Daily Archive for March 18th, 2019

From Beautillion Ball to Brexit Cauldrom

By Dr Selwyn R. Cudjoe
March 18, 2019

“Brexit has killed and saved her [Theresa May] at the same time….She knows as soon as Brexit’s done, she’s done.”

—Ayesha Hazarika, Former Labor Party Adviser

Dr. Selwyn R. CudjoeIt was one of those all-consuming weeks. I did a book-signing at Wellesley College, Massachusetts, on Wednesday March 6 before flying to Dallas, Texas, the following Friday to attend my eldest grandson’s Beautillion, one of those black coming-of-age functions that has its origin in the southern part of the United States. Another grandson called it “a cotillion for dudes,” it being comparable to the cotillion ceremony that is held annually for young black women.

It was one of those proud moments in a black man’s life when he participates in a function that emphasizes his responsibility to his people, his roots, and his family as he crosses the threshold from adolescence to manhood. They call it “a rite of passage.” It is an important stage in a young man’s life.
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Cultural Policy and National Development

By Dr. Selwyn R. Cudjoe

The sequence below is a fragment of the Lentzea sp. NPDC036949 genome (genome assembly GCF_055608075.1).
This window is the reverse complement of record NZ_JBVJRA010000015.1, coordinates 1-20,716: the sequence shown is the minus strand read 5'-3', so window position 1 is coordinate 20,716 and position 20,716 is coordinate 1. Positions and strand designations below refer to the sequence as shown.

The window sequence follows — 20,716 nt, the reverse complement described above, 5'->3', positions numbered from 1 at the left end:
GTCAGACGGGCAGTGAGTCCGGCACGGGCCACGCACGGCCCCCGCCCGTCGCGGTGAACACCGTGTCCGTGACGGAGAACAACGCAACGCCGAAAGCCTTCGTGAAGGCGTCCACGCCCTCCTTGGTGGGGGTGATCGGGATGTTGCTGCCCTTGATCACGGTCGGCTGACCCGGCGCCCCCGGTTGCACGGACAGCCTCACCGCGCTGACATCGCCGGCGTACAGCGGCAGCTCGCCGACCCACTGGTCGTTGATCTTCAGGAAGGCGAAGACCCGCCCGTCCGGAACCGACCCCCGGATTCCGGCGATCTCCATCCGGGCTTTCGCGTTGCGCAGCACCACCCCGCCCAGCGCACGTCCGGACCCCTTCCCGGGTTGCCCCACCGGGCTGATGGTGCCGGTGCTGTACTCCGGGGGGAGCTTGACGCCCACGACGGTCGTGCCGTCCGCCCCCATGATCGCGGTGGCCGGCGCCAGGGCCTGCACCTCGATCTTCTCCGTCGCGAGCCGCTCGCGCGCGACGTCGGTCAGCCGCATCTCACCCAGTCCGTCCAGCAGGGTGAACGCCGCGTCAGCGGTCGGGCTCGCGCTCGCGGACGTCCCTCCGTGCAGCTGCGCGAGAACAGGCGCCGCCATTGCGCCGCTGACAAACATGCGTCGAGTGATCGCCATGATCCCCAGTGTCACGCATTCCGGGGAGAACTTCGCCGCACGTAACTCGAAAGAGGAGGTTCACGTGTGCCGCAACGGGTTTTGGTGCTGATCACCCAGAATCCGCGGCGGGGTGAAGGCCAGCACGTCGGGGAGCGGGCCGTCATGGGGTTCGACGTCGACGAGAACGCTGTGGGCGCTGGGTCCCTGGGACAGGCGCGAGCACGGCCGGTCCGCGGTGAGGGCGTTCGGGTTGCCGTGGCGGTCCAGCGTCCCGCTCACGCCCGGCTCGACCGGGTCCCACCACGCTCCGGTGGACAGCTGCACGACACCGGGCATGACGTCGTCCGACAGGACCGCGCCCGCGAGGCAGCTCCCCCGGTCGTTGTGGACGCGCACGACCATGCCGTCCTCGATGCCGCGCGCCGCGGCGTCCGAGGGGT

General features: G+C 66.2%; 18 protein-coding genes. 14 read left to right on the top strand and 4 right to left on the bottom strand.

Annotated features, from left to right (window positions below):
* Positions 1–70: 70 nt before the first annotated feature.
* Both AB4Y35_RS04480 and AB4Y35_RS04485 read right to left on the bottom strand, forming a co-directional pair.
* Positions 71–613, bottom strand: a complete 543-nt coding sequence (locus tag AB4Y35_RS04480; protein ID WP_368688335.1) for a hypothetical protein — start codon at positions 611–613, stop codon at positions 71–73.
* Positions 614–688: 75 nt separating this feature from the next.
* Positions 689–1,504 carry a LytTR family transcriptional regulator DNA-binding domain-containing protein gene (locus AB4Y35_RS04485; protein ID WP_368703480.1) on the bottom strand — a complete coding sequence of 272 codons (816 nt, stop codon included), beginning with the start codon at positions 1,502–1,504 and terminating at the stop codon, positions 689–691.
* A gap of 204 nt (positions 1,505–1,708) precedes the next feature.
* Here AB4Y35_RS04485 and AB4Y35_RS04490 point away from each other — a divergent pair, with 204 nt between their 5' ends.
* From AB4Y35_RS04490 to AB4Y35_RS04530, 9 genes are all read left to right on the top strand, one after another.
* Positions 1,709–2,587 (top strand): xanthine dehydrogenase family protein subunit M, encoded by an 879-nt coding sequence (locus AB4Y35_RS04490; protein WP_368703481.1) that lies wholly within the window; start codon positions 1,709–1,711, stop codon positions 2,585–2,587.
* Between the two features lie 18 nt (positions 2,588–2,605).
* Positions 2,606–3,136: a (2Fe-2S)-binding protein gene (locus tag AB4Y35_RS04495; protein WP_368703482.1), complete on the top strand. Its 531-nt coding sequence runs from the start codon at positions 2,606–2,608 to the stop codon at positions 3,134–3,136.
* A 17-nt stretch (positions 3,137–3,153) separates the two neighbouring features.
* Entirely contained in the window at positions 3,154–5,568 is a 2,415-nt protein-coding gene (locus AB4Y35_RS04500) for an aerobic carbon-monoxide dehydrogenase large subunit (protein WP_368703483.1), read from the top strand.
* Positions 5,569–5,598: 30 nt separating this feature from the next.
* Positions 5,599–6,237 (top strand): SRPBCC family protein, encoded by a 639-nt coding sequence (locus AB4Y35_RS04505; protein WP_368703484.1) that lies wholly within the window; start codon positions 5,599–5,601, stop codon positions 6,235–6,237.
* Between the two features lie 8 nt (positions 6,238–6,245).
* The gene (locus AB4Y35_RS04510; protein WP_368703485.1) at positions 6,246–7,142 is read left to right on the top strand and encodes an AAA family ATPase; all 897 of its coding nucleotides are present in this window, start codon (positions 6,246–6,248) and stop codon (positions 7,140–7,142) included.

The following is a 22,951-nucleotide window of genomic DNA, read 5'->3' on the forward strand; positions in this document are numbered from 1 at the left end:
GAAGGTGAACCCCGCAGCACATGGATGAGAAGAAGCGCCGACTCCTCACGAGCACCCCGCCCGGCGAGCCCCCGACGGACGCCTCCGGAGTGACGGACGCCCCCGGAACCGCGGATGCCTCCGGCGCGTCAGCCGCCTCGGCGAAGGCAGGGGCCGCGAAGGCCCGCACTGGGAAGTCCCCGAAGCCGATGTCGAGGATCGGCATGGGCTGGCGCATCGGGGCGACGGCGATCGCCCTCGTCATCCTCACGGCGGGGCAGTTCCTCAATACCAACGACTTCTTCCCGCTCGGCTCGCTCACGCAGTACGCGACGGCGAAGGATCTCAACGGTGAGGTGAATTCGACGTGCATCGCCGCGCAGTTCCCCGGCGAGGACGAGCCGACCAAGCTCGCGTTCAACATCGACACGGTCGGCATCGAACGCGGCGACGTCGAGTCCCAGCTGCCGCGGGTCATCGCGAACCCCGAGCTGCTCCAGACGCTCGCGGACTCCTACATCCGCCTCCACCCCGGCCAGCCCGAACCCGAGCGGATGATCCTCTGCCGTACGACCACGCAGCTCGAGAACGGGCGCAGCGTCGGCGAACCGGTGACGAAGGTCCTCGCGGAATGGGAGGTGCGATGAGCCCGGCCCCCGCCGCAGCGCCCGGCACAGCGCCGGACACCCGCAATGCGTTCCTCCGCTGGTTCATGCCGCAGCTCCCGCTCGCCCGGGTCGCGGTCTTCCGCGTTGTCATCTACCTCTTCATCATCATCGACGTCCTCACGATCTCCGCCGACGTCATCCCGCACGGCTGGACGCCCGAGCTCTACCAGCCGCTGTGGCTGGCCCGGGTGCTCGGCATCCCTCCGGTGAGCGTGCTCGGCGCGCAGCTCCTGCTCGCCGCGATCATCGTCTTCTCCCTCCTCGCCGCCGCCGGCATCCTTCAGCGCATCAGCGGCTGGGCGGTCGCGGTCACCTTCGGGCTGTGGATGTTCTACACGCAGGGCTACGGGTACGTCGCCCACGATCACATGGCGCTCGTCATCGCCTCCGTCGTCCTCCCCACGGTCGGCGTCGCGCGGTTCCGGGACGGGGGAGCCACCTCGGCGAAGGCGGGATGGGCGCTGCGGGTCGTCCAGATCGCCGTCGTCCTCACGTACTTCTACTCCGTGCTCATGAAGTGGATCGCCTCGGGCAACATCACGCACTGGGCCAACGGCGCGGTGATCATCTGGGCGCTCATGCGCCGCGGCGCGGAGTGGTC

Posted: March 16, 2019

A lecture delivered at the Public Library of Trinidad and Tobago, Adult Education Program, January 11, 1983. This lecture can be located at the Trinidad Public Library, Port of Spain, under the call number Ref. W.I. 308, Cudjoe (Trinidad Collection, January 1983). Slight editorial changes have been made to the original document for this publication.

Introduction

Dr. Selwyn R. CudjoeBecause slavery and colonialism meant the economic, political, and cultural enslavement of our people, the transition from colonial to genuine independence must, of necessity, concern itself with the economic, political, and cultural transformation of our peoples. In fact, it seems to me, that we cannot speak of any meaningful transition, any authentic expression of the national soul/spirit unless we give some serious consideration to these aspects of our national development: none of which, I’m afraid, has been given any serious consideration by our present government in Trinidad and Tobago. This evening, I will concern myself with what I have termed cultural policy and the manner in which it conduces to national development in Trinidad and Tobago.
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